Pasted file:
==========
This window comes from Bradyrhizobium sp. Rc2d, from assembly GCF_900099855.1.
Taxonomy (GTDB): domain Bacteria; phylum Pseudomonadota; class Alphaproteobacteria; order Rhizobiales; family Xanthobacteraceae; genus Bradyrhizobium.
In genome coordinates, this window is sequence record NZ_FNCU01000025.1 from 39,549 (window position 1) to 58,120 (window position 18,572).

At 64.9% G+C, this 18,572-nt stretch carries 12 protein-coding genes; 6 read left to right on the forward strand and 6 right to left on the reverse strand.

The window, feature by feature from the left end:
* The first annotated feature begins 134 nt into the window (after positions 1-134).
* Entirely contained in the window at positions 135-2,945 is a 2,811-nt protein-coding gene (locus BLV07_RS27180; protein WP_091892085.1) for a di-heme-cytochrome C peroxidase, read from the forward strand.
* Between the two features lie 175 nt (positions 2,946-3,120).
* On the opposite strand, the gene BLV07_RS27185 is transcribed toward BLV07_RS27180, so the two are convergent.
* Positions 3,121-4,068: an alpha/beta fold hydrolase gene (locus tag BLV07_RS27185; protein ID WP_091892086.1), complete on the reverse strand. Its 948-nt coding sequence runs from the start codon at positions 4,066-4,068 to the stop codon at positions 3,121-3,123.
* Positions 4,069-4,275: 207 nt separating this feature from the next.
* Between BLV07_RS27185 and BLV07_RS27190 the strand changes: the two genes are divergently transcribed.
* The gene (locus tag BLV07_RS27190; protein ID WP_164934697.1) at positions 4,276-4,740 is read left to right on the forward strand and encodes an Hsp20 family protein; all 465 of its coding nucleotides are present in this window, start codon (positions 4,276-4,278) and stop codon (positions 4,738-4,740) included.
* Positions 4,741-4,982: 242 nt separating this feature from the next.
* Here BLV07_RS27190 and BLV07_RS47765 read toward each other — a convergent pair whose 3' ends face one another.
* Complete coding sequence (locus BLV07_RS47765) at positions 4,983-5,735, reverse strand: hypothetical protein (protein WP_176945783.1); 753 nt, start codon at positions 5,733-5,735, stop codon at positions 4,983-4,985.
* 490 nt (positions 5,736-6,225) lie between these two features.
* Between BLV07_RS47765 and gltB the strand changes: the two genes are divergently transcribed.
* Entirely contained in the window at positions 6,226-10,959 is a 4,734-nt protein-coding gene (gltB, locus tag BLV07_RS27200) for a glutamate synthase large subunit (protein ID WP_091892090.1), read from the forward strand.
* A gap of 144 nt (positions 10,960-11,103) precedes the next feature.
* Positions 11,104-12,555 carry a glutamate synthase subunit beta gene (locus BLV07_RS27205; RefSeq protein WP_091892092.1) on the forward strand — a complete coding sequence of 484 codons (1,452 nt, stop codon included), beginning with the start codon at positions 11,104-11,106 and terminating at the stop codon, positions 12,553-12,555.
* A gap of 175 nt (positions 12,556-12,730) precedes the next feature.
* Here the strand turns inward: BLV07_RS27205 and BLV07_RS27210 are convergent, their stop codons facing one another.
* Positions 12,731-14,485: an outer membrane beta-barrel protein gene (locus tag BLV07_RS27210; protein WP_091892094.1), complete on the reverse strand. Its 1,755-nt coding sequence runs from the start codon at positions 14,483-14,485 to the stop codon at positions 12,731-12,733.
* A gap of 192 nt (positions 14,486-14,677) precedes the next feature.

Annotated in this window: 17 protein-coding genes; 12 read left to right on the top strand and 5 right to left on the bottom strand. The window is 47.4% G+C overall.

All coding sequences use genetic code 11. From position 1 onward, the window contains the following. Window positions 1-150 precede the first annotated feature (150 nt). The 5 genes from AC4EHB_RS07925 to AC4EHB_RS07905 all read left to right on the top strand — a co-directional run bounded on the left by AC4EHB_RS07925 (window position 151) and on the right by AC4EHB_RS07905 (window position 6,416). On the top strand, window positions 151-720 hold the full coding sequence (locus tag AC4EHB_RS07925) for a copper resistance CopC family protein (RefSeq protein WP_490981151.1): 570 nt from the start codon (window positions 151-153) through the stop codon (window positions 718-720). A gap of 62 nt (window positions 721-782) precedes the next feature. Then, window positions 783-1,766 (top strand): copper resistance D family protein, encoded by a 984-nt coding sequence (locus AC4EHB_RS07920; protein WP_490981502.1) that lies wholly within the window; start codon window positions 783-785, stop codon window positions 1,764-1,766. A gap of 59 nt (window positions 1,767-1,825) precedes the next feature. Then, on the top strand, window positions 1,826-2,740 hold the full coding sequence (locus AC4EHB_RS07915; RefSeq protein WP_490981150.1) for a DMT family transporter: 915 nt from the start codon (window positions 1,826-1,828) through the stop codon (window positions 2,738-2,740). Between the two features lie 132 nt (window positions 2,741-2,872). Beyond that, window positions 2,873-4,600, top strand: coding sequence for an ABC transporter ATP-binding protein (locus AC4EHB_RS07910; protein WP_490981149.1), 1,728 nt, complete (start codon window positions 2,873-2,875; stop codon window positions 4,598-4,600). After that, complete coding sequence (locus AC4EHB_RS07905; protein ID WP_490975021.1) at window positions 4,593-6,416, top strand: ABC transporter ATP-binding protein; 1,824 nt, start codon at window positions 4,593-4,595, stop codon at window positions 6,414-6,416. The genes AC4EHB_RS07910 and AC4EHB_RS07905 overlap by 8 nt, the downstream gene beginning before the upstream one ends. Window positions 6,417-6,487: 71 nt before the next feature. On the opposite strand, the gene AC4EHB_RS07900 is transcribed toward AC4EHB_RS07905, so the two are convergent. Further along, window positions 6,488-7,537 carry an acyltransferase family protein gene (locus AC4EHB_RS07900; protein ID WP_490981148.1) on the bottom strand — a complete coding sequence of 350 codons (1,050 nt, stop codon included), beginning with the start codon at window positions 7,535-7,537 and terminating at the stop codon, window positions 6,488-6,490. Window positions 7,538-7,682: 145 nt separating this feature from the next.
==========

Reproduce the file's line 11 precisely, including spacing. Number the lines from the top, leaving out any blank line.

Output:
* Positions 4,069-4,275: 207 nt separating this feature from the next.